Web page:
To Edward Ramsay   14 February 1875

Melbourne 14/2/75


This morning, dear Mr Ramsay, I got the palmfruits. That which was taken for a Cocos, is an Areca, so far as I can make out from the decayed state of the kernel. In all probability it is the same as Hill's Cocos Normanbyana, my Areca Normanbyana.1 If I knew more about the size &c of your palm, both might perhaps with certainty be distinguished or identified.

As about 80 Asiatic species of Calamus are known, and many of them may extend to E. Australia, it is impossible to define any species without the leaves and flowers being also at hand. I still am longing for the alpine vegetation of N. Guinea. Can we not manage to get a collector away on limited expense? Your museum, the Dobroyde nursery & myself might manage to get money enough together to send a man to Cape York, where he might collect, til an opportunity offers to go to the N. E. coast of N. G., from whence the Alps best can be reached. In the ruin of my Department I have discontinued to subscribe to journals. Hence I know nothing of the Challenger's2 doing; but I can hardly think that any of the party got up to the snowline. Is anything known about the intended movements of the Pearl.3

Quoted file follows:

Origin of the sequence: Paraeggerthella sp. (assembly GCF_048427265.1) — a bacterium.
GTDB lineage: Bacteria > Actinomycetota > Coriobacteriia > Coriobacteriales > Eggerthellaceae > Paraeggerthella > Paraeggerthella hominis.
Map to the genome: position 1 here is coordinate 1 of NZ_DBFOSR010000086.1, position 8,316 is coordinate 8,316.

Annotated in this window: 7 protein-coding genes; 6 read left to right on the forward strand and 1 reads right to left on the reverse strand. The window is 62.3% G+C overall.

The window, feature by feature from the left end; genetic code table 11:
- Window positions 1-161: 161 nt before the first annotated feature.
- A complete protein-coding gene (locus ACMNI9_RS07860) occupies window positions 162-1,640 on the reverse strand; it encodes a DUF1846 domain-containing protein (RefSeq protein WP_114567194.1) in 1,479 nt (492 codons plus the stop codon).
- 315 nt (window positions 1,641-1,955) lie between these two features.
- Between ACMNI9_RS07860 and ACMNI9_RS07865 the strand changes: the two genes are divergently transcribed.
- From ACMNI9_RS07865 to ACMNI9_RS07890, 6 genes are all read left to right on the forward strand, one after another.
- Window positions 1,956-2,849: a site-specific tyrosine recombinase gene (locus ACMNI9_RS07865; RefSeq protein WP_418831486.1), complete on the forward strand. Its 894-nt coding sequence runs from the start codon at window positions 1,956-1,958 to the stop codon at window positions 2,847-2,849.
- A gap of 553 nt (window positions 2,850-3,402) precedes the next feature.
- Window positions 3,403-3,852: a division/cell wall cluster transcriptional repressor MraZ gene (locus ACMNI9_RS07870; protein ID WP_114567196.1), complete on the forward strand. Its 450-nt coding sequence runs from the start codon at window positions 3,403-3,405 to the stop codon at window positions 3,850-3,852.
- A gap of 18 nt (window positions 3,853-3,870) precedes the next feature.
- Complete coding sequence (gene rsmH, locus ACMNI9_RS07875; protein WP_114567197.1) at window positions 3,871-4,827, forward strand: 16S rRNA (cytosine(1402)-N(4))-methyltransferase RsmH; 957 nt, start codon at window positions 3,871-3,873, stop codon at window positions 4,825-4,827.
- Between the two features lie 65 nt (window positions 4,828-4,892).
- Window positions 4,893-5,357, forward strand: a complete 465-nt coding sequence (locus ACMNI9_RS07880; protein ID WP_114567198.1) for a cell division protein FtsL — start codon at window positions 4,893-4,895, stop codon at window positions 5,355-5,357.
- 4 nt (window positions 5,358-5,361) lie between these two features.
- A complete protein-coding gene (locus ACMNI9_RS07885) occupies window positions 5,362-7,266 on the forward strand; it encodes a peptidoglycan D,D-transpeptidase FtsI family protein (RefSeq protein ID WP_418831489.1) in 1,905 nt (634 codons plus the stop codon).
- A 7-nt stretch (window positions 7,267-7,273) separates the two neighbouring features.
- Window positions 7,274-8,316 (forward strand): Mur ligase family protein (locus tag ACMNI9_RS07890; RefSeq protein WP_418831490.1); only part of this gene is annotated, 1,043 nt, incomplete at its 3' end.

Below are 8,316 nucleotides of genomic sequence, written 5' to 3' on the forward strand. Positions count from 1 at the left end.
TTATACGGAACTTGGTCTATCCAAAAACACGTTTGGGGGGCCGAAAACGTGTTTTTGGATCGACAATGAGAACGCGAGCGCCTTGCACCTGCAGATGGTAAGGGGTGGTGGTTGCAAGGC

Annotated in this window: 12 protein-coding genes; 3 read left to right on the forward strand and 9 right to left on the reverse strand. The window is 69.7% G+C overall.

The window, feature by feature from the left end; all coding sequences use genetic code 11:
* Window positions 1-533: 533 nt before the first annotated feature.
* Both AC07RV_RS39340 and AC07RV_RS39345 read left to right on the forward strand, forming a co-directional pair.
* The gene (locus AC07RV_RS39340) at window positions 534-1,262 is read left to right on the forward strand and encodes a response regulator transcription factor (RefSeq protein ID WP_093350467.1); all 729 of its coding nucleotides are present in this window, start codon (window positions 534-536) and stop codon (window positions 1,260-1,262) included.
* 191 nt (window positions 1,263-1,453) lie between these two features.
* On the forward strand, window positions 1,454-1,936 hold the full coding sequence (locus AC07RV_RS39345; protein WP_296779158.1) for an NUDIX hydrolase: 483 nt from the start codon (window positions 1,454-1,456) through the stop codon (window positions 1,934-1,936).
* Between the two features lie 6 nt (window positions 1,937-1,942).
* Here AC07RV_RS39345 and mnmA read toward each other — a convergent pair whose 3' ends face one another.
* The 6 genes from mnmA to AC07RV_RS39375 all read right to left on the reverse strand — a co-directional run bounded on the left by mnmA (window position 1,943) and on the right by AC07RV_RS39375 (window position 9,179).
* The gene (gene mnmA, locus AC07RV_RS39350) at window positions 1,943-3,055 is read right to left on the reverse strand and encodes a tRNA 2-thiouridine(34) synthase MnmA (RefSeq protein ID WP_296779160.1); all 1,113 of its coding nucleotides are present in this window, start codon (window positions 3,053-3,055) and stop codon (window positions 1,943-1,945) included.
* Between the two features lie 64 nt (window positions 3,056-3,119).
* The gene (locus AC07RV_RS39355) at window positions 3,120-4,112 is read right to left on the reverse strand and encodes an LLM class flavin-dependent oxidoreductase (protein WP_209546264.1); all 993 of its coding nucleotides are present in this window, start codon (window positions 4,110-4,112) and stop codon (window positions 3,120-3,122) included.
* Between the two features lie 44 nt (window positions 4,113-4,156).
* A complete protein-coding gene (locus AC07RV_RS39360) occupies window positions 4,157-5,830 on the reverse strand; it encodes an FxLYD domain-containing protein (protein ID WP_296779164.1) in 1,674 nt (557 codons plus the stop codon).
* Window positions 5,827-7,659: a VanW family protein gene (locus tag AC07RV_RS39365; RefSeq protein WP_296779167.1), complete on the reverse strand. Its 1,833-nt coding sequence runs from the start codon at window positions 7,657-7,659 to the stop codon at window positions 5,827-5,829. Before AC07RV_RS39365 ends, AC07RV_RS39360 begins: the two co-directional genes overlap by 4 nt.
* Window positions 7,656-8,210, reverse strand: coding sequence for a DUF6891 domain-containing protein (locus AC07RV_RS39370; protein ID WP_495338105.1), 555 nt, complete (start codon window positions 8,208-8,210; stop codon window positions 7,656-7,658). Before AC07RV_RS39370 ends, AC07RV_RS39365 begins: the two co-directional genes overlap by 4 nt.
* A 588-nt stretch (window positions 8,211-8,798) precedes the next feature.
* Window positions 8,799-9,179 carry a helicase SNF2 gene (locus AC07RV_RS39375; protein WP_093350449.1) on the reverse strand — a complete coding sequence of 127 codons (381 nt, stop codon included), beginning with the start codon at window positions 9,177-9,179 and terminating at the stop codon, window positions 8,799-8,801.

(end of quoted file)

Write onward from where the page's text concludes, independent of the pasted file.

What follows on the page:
Accept my poor photogram and send me yours4


Ferd von Mueller


If you wrote to our Minister of Mines hon Mr Mackay, you might get for your library a copy of my volume, just issued, on veg. fossils.5


Areca Normanbyana


Cocos Normanbyana

Cocos normanbyi? Areca normanbyi?
British oceanographic research vessel, commanded by George Nares.
A British Navy vessel on the Australian Station, captained by James Goodenough.
There is no photograph of Ramsay in M’s surviving photograph album at the Royal Botanic Gardens Melbourne.
Probably B74.13.07.

Please cite as “FVM-75-02-14a,” in Correspondence of Ferdinand von Mueller, edited by R.W. Home, Thomas A. Darragh, A.M. Lucas, Sara Maroske, D.M. Sinkora, J.H. Voigt and Monika Wells accessed on 17 August 2022,